It would be advantageous to provide a system for facilitating consumer transactions which takes advantage of, among other things, the mobile nature of wireless telephones and/or other wireless communication devices.

SUMMARY OF THE INVENTION

In one aspect, a wireless consumer transaction system and associated methods are provided whereby consumers are enabled to set up and carry out point-of-sale transactions in an automated or semi-automated manner, using a wireless device. In certain embodiments, wireless equipment associated with a point-of-sale system operates in parallel with a cellular network. Users entering within the coverage area of the wireless equipment are prompted to conduct a point-of-sale transaction. The point-of-sale system transmits menu options to the user's wireless device. The user selects from the options provided, and is given the ability to purchase the desired goods or services in an automated manner using the wireless device. An automated purchase transaction may be conducted, for example, via a remote processing center that is in electronic communication with the point-of-sale system.

Further embodiments, variations, modifications, and enhancement are also described herein within the detailed description and/or illustrated in the accompanying figures.

BRIEF DESCRIPTION OF THE DRAWINGS

The present invention and its advantages may be better understood by reference to the drawings, wherein:

FIG. 1 is a block diagram of a wireless consumer transaction system in accordance with one embodiment as disclosed herein.

FIG. 2 is a block diagram illustrating further details of a wireless consumer transaction system in accordance with an exemplary embodiment as disclosed herein.

FIG. 3 is a block diagram of a wireless local area network as may be incorporated, for example, in the wireless consumer transaction system of FIG. 2 according to one embodiment as disclosed herein.

FIG. 4 is a diagram of an alternative embodiment in which a cellular base station acts as intermediary between a wireless communication device and a point-of-sale system.

FIG. 5 is a flow diagram illustrating an example of a process for an initial handshake between a wireless device and a local point-of-sale system.

FIG. 6 is a flow diagram illustrating an example of a process in accordance with one embodiment as may be carried out for a consumer transaction, from a user perspective.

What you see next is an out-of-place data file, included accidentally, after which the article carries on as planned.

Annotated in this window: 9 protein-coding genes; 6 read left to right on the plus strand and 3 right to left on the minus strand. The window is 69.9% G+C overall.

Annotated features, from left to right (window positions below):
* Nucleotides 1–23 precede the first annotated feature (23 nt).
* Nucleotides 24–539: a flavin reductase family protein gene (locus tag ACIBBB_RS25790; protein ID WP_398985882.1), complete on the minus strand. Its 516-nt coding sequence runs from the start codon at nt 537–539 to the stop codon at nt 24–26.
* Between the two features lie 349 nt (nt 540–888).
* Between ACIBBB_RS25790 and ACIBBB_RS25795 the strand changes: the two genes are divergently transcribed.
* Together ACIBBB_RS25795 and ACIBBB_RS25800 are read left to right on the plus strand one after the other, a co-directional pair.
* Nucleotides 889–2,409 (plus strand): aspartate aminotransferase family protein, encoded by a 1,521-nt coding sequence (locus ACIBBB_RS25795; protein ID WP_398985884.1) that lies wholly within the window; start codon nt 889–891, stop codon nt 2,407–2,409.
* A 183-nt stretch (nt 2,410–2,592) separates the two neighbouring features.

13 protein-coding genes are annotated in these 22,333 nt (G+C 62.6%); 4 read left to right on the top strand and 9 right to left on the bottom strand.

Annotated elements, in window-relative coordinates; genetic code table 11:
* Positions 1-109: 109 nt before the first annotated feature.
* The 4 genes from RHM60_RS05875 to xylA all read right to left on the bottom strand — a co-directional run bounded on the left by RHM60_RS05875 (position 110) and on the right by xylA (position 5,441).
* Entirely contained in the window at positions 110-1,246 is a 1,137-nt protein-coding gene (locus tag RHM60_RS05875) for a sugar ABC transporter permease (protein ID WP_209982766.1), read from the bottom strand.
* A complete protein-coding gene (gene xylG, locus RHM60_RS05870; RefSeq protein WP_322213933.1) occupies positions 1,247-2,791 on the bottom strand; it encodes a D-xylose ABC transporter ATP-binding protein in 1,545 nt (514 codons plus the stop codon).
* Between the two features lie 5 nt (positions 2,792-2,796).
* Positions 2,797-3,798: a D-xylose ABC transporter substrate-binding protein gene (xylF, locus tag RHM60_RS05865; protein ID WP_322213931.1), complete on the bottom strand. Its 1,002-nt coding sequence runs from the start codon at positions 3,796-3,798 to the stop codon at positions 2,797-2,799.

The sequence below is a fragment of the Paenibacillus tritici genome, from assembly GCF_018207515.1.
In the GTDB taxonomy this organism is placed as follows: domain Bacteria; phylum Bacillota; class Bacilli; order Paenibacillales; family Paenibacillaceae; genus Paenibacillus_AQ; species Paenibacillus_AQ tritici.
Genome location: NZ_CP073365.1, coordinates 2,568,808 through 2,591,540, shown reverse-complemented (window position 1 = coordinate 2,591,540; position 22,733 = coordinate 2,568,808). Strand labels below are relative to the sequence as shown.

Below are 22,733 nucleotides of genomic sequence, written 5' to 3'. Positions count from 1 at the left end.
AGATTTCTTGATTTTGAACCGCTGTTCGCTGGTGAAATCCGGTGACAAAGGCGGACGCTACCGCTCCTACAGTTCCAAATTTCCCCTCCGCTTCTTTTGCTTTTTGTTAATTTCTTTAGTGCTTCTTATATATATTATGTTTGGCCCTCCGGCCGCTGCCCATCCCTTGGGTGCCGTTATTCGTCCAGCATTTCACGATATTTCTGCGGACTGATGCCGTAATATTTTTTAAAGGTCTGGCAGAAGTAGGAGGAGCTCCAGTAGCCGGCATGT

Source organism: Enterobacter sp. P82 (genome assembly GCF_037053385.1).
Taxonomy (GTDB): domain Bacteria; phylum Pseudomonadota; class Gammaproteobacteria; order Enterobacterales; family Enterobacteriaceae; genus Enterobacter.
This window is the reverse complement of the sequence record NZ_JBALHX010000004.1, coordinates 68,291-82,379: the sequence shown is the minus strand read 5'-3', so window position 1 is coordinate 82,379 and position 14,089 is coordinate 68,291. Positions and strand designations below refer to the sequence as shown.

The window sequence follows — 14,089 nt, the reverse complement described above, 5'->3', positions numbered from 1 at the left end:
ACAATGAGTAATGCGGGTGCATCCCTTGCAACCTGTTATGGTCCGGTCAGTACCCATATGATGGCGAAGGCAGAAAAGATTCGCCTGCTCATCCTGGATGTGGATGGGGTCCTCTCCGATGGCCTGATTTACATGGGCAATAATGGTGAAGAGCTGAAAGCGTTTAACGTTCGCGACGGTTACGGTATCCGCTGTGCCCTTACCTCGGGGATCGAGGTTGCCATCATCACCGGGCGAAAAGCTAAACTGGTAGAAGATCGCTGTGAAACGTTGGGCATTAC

FIG. 7 is a flow diagram illustrating an example of a process in accordance with one embodiment as may be carried out for a consumer transaction, from a system perspective.

FIG. 8 is a diagram illustrating an example of establishing initial communication between a wireless device and a local point-of-sale system in which a number of local point-of-sale systems are collocated.

FIG. 9 is a diagram illustrating an example of a wireless consumer transaction system as used in the context of a transit vehicle.

DETAILED DESCRIPTION OF THE PREFERRED EMBODIMENT(S)

FIG. 1 is a block diagram of a wireless consumer transaction system 100 illustrating certain features and components relevant to various embodiments disclosed herein. As shown in FIG. 1, the wireless consumer transaction system 100 comprises a wireless local area network 160 including a point-of-sale system 161, that communicates with a remote processing center 140 over a distributed or wide-area network (WAN) 130 such as, for example, the Internet, although alternatively the communication may take place using a dedicated connection or other means. In the embodiment shown, a wireless handheld device 102, such as, for example, a cellular telephone, may communicate with either a cellular telephone network 120 or the wireless local area network 160, as further described herein. The wireless handheld device 102 is preferably also capable of communicating information to the remote processing center 140, via the cellular network 120.

In a preferred embodiment, the wireless consumer transaction system 100 is configured so as to facilitate point-of-sale transactions carried out at a point-of-sale system 161 which forms part of the wireless local area network 160. The wireless local area network 160 preferably comprises wireless equipment or other means for detecting the presence of the wireless handheld device 102 within the range of the wireless local area network 160, according to techniques as will be hereinafter described. The wireless local area network 160 may then engage in a handshake type transaction with the wireless handheld device 102, a result of which is to provide a menu of options for a consumer transaction for presentation on a display portion of the wireless handheld device 102. As part of the handshake transaction, the wireless local area network 160 may obtain certain identifying or other information from the wireless handheld device 102, and then communicate with the remote processing center 140 in order to validate the wireless handheld device 102 and/or user thereof.